It is nobody’s argument that those who commit crime should not undergo punishment but to be incarcerated for long without any hope due to the caprices of the govt or the slow moving judicial process appeared rather to be rather cruel.

It was apparent that the prisoners were paying an additional price grossly disproportionate to their crimes. I am sure there were some prisoners who were actually innocent but continued to rot in jail because they were unable to hire anyone component to defend them due to lack of funds. The tragic irony was that we see was how people with power and money were roaming free after committing heinous crime or leading normal life being let free on bail.

Since 1997 the prisoners drama troupe was touring all over Karnataka and had performed nearly 150 times and even presented dram in Kerala besides exhibiting their paintings.

They were all enjoying the moment of glory beaming with pleasure to the enthusiastic clapping of appreciation of the audience.

There were some very interesting facts that I feel must record for public to know. In the beginning there was apprehension that when these prisoners would be taken outside they might try to escape. Thus there used to be heavy police presence that was gradually whittled down.

No prisoner escaped from these outings. I felt it was so because the prisoners felt so much transformed that they made no attempt to escape. Moreover each prisoner was so wedded to his part in the drama that he felt that he is like a link in a chain that binds all of them emotionally like a part of a family.

Another striking feature was that this experiment in drama was unique for Mysore and it had not been experimented with anywhere else.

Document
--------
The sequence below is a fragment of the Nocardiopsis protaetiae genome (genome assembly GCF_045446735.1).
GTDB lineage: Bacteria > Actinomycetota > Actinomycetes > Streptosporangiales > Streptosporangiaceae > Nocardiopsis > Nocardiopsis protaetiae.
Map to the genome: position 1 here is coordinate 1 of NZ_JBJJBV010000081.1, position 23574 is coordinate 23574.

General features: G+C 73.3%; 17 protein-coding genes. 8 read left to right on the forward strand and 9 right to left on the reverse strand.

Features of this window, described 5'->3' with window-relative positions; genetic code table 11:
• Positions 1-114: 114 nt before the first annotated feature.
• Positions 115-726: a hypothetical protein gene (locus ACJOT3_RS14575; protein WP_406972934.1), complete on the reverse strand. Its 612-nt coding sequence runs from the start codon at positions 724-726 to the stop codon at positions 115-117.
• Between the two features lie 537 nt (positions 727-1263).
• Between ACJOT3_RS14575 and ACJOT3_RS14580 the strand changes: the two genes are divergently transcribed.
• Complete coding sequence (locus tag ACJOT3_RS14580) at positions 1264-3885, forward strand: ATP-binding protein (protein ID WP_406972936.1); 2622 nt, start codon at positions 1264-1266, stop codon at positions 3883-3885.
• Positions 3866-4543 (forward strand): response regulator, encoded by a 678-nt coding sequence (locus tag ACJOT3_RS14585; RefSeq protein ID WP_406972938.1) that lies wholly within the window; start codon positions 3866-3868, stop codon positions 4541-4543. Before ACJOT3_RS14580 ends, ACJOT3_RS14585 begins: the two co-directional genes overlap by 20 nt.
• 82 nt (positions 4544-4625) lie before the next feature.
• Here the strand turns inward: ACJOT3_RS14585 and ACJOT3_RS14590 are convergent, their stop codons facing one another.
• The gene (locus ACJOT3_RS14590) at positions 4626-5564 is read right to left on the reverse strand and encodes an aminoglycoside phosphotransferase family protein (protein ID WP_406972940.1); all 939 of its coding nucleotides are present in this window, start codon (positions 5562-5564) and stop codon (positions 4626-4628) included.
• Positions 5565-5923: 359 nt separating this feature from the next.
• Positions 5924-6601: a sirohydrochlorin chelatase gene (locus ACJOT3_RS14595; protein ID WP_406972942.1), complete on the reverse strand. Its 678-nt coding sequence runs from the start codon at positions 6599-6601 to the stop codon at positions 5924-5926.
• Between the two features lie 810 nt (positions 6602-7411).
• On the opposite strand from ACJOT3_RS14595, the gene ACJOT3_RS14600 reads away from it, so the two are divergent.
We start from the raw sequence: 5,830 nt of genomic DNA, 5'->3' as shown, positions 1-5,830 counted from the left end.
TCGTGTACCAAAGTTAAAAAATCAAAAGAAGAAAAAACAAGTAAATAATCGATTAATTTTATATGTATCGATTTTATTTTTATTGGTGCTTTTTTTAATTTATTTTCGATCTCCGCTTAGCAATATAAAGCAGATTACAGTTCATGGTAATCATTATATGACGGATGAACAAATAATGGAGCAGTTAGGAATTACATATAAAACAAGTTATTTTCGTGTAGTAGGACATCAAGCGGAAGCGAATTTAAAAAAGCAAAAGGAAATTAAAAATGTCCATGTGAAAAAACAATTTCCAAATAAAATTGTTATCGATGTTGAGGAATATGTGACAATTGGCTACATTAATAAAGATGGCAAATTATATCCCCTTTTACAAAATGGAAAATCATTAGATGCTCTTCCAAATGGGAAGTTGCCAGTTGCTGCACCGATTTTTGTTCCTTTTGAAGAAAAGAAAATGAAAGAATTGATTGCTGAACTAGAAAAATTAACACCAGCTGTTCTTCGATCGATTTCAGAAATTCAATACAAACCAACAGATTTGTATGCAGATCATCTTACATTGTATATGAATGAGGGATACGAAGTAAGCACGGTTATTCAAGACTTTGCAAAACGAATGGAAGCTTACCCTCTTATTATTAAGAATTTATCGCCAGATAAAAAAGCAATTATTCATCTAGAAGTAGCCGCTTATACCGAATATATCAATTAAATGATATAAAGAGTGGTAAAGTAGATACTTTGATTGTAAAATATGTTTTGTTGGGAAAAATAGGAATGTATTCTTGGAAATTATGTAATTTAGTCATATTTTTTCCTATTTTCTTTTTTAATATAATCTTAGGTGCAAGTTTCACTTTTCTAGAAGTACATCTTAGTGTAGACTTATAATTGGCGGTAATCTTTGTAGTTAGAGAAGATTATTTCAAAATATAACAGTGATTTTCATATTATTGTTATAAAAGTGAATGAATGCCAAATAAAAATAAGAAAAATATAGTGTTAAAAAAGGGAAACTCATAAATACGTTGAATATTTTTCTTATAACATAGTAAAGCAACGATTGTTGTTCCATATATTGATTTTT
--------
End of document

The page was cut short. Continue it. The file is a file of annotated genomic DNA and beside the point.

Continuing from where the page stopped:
The sole credit must go to the personal and emotional involvement and passion of Sri Hulagappa Kattimani. In this his wife had been a tower of strength. As I learnt there were in all around 30 people in the drama group with whom he was interacting.

I asked how this project had impacted the prisoners. Shri Kattimani told me with full conviction that all of them had been transformed as better human beings. He gave some practical examples of how the drama has changed the character of these prisoner artistes.

The question that arose was as to how individually and as a society we can help these prisoners.

We put the question to Sri Kattimani asking whether giving money to release them would help.

He replied that the matter is not that simple. He said we can appeal to the govt who have been provided the funds to meet the travelling expenses and other requirements for staging the shows.

But it appeared to us to leave the matter with the govt which alone could take action to help the early release of prisoners.

I have only tried to put the issue in the public domain and it is left for the individuals and wisdom of the society as how best we can move in the matter to bring an end to the trauma of not only to the drama group as such but the prisoners in general. At the same time a heavy responsibility is cast upon all of us as part of a larger society that when these prisoners are released we have to help to integrate them to main stream of life and not to attach any stigma and look them down on them for having spent time in prison.

Sri Kattimani had his theory that in case these prisoners continue for a long time in this fashion without any prospect of release, it is possible that there is very likely possibility of those now reformed reverting to their original Self because a certain ennui that may creep in out of feeling a sense of hopelessness, despair and anger.

And that would be humungous tragedy.


What an amazing story!
Kiran Bedi had a similar concept in Tihar.
"At Tihar, Bedi believed in reformation rather than punishment, and empowered them for a positive life. Her motto was not to incarcerate the prisoners but to give them hope of a better future once they step out as free people."
Bit, it was probably short-lived. This effort is much more impressive.